But Tenax‘s success was certainly due in large part to its interpreter: Diana Est, with an obviously Latin stage name, and clothing freely inspired by images of the Latin world.
Diana Est, or rather Cristina Barbieri, is actually a relative in art, being the nephew of the great Italian author and producer Mario Lavezzi, and made her debut as a backup singer for other artists. Ruggeri noticed her or at least came in contact with her, and created for her the icon of Diana Est. Mini tunic inspired precisely by the Latins, an innocent but seductive black short hairstyle, an irresistible charm, perfect name and character for the song.
By the way, Tenax did not even have an official video, after all in May 1982 there were still no music programming channels in Italy, so we need to leverage the various clips of the TV programs where she was singing the song.
Tenax was a resounding success and Diana Est really entered the imagination of young people, Italians and non-Italians, of the 80s. Her career lasted only for two other songs, Le Louvre and Diamanti, after which she decided to change her life, no longer wanting to bear the rhythms and mechanisms of the music industry. But here the unbelievable happened.
We could think that Diana Est was all in all doomed to a quick oblivion, but it was not so. Perhaps because of her sudden but total retirement from the scenes in 1984, she became an iconic and mythological character, if we think that she never agreed to appear in any nostalgic tv program about the 80s. In 2002 an Italian magazine published a beautiful story speaking of a woman in her forties who sometimes leaves home and family at night to secretly go to disco clubs, with the sole purpose of hearing once again the song that made her famous, and this song is Tenax. The story was so successful that the fans thought that this was the true story of Diana Est, who from time to time went to the discos to hear her song once again.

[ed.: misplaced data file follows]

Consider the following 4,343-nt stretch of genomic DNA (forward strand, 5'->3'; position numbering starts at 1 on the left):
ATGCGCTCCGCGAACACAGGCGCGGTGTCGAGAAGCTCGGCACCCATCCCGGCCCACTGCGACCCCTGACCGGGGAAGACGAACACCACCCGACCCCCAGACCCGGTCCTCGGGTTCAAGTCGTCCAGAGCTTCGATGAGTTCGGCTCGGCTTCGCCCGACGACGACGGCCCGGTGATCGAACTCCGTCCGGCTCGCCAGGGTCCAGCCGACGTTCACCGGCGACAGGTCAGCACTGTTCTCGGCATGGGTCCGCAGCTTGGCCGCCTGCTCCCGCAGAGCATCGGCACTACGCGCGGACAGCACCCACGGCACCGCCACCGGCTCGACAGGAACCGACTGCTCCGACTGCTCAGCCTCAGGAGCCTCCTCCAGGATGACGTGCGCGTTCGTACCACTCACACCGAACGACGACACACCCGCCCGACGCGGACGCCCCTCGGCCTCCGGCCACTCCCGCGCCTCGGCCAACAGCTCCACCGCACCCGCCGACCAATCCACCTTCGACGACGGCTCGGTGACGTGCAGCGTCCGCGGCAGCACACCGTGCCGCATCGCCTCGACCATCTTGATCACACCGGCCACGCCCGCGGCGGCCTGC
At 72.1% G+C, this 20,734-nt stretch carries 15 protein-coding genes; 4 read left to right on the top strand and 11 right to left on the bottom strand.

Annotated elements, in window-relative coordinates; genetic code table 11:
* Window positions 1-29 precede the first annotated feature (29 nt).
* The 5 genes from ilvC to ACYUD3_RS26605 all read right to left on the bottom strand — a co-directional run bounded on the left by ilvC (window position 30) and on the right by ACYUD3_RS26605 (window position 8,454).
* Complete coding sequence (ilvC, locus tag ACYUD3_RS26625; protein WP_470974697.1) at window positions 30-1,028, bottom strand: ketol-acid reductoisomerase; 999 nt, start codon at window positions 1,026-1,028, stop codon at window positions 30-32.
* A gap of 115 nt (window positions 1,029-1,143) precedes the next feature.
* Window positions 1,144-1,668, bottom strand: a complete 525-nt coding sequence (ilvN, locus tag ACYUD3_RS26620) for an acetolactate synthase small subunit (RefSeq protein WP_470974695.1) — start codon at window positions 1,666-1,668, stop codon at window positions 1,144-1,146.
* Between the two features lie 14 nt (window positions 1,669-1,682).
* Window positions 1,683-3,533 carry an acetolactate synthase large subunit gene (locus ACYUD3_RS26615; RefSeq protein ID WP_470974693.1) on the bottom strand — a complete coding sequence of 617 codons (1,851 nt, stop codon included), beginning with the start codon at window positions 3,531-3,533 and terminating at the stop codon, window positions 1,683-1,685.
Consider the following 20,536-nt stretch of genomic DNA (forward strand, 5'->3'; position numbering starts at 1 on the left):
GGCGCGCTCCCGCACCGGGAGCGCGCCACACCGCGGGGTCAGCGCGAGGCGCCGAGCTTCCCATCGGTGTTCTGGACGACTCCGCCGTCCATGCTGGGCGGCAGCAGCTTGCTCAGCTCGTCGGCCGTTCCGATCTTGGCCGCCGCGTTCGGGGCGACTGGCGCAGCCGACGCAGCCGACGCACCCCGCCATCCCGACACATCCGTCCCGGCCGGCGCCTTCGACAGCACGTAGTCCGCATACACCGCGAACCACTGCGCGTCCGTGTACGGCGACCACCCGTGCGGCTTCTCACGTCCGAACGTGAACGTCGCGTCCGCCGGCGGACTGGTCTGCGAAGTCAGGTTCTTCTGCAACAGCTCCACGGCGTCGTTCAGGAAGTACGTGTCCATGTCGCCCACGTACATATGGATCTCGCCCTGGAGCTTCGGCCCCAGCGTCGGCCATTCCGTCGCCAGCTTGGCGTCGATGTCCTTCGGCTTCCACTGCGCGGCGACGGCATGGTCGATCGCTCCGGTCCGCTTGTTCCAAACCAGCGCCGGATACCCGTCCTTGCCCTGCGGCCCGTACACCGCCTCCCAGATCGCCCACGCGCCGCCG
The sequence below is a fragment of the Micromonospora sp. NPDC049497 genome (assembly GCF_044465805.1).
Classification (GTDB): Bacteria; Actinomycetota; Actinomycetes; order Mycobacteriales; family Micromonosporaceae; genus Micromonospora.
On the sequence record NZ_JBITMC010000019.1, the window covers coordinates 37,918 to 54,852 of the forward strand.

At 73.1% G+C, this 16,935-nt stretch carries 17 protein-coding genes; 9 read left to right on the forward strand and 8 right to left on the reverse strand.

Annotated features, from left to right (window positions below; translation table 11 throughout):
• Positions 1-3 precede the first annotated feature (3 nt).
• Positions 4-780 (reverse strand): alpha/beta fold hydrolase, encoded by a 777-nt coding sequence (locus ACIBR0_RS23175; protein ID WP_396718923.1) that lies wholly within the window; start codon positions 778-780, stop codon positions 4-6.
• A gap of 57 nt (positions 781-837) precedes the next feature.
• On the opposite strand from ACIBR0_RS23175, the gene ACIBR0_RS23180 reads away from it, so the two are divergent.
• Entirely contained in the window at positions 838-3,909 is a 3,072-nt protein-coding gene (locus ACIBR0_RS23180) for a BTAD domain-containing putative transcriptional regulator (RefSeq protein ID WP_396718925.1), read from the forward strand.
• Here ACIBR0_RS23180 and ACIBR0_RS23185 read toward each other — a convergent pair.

In 2004 Diana Est broke her isolation for a radio interview in which she confirmed that she had left the world of entertainment because she did not share its principles and rules. But from 2013 onwards, thirty years after her complete retirement from the scene, the miracle took place: Diana Est, now about fifty, mother of two and with a respectable job as an antique dealer (but on this there are differences of opinion ) returns to perform almost as a surprise in some 80s evenings, once in Padua, once in Milan, also in Amsterdam. It wasn’t a common thing, but there are amateur recordings on YouTube that prove that it really happened!
In short, Diana Est was the protagonist of a fabulous journey with us through time and imagination. A journey that could last all night dancing to the beautiful music of the 80s. And if it’s already morning, I don’t want to know!
Diana Est on Wikipedia